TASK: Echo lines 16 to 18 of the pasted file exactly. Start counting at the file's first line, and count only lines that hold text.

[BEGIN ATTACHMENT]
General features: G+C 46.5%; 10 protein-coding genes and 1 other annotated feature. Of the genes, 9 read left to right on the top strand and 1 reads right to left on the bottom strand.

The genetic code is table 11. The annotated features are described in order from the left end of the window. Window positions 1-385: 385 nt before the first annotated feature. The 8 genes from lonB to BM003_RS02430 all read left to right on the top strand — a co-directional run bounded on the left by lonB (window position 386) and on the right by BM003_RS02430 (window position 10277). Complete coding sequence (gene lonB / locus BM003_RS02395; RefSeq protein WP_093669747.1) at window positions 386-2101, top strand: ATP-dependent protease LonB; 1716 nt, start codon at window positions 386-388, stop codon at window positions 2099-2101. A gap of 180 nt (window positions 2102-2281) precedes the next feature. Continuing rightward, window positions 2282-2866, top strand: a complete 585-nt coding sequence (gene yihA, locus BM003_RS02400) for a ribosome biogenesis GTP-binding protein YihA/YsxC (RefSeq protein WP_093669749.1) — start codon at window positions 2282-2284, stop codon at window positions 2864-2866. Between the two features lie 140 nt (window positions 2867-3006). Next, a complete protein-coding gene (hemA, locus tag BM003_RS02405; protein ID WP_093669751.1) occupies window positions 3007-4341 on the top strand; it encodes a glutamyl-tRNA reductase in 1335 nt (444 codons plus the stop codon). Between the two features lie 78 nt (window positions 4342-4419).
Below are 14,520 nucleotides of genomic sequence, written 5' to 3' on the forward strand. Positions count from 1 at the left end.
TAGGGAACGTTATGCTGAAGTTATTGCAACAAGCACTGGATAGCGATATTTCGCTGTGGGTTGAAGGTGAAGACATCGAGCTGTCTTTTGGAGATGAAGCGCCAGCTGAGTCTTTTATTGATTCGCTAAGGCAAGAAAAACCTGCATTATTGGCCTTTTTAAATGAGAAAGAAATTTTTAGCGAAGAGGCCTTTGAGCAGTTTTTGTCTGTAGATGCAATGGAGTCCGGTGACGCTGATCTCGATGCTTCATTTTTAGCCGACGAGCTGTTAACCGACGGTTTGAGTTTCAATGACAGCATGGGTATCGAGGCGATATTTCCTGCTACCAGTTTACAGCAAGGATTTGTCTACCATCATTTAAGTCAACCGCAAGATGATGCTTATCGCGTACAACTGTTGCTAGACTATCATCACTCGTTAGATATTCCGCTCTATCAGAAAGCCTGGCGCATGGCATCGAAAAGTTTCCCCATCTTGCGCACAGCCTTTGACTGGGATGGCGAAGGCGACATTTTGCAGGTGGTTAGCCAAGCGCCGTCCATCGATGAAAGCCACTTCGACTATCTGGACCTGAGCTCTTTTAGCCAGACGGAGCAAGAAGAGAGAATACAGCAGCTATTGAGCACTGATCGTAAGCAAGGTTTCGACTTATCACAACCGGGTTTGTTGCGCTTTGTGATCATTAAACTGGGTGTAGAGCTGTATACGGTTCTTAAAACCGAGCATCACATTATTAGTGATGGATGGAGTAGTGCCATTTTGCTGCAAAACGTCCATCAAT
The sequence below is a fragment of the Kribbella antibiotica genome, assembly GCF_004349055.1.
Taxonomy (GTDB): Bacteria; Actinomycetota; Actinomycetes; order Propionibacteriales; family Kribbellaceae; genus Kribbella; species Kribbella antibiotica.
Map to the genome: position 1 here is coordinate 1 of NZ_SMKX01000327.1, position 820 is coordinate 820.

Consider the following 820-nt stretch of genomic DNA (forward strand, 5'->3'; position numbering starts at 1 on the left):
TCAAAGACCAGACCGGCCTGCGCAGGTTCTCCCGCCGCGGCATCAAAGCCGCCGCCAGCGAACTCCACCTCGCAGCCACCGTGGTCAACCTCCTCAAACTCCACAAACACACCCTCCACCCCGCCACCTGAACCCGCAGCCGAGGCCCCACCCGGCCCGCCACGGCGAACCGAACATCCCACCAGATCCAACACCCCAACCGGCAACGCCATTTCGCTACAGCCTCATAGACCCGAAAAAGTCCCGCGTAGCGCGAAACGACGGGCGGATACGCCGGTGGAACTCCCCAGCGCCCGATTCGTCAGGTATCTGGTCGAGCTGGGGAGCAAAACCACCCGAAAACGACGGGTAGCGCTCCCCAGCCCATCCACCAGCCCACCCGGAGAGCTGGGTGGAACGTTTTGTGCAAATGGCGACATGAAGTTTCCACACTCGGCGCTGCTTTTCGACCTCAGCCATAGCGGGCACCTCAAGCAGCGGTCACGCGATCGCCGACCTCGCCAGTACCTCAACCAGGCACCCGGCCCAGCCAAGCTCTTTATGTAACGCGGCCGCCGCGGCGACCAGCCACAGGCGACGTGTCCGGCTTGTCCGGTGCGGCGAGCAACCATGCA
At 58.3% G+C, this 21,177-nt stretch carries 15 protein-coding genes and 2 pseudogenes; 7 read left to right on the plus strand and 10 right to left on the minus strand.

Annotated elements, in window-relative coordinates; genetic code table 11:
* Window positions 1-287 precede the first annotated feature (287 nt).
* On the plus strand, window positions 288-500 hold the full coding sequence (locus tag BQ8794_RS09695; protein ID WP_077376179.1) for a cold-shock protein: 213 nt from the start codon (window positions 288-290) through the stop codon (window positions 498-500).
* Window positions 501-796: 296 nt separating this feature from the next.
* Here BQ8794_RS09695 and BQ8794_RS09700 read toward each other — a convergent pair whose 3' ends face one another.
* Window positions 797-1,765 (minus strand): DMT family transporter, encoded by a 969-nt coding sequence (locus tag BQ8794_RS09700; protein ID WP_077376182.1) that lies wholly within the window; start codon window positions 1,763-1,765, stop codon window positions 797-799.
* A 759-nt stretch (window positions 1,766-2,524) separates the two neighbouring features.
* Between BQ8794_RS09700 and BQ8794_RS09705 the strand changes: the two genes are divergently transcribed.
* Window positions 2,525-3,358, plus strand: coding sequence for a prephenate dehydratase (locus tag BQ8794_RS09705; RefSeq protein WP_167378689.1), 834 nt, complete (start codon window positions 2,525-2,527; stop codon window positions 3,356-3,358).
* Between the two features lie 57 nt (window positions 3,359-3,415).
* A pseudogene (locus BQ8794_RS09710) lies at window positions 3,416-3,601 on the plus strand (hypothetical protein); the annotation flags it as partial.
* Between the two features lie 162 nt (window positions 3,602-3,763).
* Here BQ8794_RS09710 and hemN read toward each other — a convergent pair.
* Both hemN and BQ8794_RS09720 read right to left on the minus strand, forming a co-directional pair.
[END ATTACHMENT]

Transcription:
* Window positions 797-1,765 (minus strand): DMT family transporter, encoded by a 969-nt coding sequence (locus tag BQ8794_RS09700; protein ID WP_077376182.1) that lies wholly within the window; start codon window positions 1,763-1,765, stop codon window positions 797-799.
* A 759-nt stretch (window positions 1,766-2,524) separates the two neighbouring features.
* Between BQ8794_RS09700 and BQ8794_RS09705 the strand changes: the two genes are divergently transcribed.